When is a monster not a monster? When it’s a cryptid.
Realistically, cryptids, although often thought of as monsters, are really fairly harmless. Even the feared Mothman has never actually harmed anyone. Bigfoot doesn’t eat you. And the Mongolian Death Worm? Is that even real?
Merriam Webster’s full definition of monster is:
a : an animal or plant of abnormal form or structure
b : one who deviates from normal or acceptable behavior or character
: a threatening force
a : an animal of strange or terrifying shape
b : one unusually large for its kind
: something monstrous; especially : a person of unnatural or extreme ugliness, deformity, wickedness, or cruelty
: one that is highly successful
So ok, maybe cryptids can be defined as “abnormal” in that they don’t yet have a defined existence. They don’t typically deviate from normal or acceptable behavior, they aren’t overtly threatening, and most aren’t even all that ugly. So why do we call them monsters?
Wikipedia says a monster is any creature, usually found in legends or horror fiction, that is often hideous and may produce fear or physical harm by its appearance and/or its actions. The origins of the word itself is from the latin monstrum, which is something weird that is thought to be out of the natural order of things. Monsters are generally though of as psychologically harmful, or ugly, or in some way morally objectionable. The root of the latin word, however, is monere, which means to warn or instruct and is also the root of the word demonstrate. St. Augustine chose this interpretation and did not see “monsters” as inherently evil. In fact, even persons with severe birth defects were thought of as monsters, and if those defects were seen at birth it was a warning that problems were ahead for the individual and its caregivers.
Classic monsters like Frankenstein, wolf-man and zombies, or others that spawn from legends and fictional stories, are examples of physical abnormality. Indeed, cryptids would fit this definition. Somewhere along the way, likely through storytelling, the idea of a monster developed into something that should be feared---something that has an evil intent.
Ancient Greco-Roman, Celtic, Semitic, Norse, Chinese and Sumerian folklore all had a wealth of monsters. Folklore created a fantastic population of cruel and evil entities as explanations of abnormalities that occurred in nature. Likely it was the idea of somehow wronging a deity, therefore causing the abnormality, that initially associated “monsters” with wrongdoing and therefore evil or punishment. Certainly in the case of the Jersey Devil this is apparent. Mrs. Leeds swore a curse on her child who was then born with severe abnormalities. Whether or not those abnormalities also included extraordinary abilities has yet to be proven. Considering that the “cruelty” and “danger” from this cryptid is in the form of fear more so than injury, it can only be the legends and cursed background that qualifies this as a “monster”. Otherwise, how can simply seeing this thing be fearful?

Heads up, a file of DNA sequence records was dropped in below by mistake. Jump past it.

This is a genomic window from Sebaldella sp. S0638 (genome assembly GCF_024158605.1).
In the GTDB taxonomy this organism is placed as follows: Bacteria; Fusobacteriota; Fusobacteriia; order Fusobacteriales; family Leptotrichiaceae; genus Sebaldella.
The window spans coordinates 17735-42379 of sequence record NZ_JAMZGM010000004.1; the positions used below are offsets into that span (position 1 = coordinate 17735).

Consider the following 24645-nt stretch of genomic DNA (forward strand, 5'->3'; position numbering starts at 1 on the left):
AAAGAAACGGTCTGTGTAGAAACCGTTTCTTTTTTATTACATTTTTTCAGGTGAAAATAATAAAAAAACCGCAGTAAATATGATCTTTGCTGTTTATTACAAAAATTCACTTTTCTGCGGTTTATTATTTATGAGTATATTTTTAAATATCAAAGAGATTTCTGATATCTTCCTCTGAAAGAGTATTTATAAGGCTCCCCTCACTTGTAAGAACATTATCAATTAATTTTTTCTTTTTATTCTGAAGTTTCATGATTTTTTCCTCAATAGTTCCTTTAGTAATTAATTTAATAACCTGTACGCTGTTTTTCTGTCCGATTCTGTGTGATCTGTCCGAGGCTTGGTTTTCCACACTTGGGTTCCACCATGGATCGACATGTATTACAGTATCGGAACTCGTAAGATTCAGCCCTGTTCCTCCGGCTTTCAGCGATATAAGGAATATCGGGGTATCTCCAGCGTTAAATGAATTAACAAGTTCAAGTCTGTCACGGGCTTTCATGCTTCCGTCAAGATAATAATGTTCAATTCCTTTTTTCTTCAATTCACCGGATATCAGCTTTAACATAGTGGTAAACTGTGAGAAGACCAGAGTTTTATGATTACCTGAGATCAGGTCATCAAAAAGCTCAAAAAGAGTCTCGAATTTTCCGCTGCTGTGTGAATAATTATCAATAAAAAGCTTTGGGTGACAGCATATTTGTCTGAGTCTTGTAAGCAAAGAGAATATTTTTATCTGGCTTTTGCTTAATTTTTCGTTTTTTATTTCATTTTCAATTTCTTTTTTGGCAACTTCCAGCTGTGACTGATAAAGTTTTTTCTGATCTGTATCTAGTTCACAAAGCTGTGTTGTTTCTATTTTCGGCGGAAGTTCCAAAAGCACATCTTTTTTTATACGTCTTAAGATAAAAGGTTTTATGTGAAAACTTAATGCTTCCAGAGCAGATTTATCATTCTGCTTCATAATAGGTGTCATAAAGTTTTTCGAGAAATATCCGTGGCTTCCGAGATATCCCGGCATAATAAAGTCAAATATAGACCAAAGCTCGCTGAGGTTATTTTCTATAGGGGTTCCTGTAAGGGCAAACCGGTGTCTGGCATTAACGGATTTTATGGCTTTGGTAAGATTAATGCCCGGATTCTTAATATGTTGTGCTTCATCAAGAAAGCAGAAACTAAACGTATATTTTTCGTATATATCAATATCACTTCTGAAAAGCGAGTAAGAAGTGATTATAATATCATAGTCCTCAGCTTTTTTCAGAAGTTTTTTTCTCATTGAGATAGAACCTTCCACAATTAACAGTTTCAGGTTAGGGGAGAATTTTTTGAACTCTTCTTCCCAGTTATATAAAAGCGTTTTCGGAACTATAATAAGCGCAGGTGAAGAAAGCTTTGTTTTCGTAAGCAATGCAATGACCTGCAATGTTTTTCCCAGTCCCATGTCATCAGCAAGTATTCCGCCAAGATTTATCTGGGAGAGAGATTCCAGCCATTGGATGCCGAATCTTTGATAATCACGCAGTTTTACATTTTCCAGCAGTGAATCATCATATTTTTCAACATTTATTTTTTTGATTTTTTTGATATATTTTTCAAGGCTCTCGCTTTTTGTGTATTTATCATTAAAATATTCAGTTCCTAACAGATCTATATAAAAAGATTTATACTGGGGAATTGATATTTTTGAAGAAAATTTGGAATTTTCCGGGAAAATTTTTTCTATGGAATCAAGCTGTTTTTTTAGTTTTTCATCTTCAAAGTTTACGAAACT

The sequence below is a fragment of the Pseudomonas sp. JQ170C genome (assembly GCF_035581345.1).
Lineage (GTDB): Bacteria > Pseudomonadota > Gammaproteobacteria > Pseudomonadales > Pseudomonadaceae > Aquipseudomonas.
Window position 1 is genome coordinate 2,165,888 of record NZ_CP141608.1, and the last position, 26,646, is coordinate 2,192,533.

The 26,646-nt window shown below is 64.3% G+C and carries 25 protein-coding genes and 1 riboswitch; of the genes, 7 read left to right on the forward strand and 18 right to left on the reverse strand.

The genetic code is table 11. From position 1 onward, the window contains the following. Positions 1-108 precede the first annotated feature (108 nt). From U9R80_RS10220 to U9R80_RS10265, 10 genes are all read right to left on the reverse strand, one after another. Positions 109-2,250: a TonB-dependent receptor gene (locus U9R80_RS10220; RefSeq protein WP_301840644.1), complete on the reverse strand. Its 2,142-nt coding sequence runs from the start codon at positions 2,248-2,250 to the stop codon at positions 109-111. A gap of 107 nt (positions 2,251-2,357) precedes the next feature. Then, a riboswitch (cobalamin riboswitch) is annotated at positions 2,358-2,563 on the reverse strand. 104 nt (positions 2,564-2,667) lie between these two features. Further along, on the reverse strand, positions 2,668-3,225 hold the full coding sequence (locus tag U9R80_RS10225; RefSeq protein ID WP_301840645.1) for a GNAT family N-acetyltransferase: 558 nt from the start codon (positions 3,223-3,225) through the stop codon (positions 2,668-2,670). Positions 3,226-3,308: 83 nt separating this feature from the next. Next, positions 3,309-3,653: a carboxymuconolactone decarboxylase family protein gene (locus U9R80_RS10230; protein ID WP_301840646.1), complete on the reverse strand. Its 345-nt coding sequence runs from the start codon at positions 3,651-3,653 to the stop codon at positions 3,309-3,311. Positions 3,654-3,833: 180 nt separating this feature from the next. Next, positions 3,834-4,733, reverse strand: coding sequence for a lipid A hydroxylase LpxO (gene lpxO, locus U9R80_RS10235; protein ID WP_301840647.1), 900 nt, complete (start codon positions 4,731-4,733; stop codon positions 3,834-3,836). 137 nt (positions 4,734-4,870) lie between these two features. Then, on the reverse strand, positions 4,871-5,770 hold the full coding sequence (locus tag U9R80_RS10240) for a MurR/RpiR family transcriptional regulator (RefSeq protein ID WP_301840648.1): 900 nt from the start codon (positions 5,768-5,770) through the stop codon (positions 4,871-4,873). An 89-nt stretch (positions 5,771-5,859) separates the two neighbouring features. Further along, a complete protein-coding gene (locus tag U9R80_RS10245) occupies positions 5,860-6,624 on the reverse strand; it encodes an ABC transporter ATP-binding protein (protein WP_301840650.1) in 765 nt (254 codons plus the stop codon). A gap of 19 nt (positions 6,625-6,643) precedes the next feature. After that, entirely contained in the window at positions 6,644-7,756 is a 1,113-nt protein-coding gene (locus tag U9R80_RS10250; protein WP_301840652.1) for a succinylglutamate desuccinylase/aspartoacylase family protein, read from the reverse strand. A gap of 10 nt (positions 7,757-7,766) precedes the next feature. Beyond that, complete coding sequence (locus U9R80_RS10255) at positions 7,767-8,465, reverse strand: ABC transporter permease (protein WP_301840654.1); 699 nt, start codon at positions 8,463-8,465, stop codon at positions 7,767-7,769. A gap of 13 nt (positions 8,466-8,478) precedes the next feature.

In many role-playing games, "monster" is a catch-all term for hostile, non-human characters. Sentient characters are generally not referred to as “monsters”. This is an indication that culturally, monsters have decidedly become thought of as hurtful. This is unfortunate for cryptids; if every abnormal and unappealing being is thought of as a monster, the natural reaction would be to run, or to kill the “creature.” Indeed in many “civilized” countries it has become normal to treat that which is ugly or unusual as a threat. Sadly, we shun perfectly lovely people with scarring and birth defects. We avoid those with artificial limbs. We have been acclimated to treat those who are not just like us as “bad”.
Prejudice is recognized when it involves race, religion, or even sexuality. As we attempt to educate the bigots that those who are different are not “bad”, so we should educate that cryptids aren’t “monsters” either. They are simply different. If they weren’t different, they wouldn’t be interesting.
"Monster." Merriam-Webster.com. Merriam-Webster, n.d. Web. 24 Mar. 2014. <http://www.merriam-webster.com/dictionary/monster>.